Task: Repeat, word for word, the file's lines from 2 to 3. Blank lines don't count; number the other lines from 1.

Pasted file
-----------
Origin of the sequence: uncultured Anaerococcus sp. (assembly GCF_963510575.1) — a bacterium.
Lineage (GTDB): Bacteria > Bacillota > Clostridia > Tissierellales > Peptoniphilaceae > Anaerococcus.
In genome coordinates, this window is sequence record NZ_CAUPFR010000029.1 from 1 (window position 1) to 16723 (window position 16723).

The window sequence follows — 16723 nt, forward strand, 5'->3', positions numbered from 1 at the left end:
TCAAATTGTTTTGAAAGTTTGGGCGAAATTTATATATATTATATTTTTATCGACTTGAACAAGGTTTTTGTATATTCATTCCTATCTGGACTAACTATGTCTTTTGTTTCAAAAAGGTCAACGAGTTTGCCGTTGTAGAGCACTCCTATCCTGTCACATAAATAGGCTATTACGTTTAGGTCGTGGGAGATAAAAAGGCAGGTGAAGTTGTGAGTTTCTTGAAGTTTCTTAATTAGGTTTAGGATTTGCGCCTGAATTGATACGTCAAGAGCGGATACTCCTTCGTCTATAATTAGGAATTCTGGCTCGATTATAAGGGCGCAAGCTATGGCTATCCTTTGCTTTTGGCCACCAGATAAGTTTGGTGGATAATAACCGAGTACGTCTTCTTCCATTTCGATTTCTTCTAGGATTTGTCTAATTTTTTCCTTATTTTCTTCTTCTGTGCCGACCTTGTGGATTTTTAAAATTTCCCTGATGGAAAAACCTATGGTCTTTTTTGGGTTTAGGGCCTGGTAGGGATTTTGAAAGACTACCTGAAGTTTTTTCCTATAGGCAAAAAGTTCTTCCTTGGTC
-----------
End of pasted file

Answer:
Lineage (GTDB): Bacteria > Bacillota > Clostridia > Tissierellales > Peptoniphilaceae > Anaerococcus.
In genome coordinates, this window is sequence record NZ_CAUPFR010000029.1 from 1 (window position 1) to 16723 (window position 16723).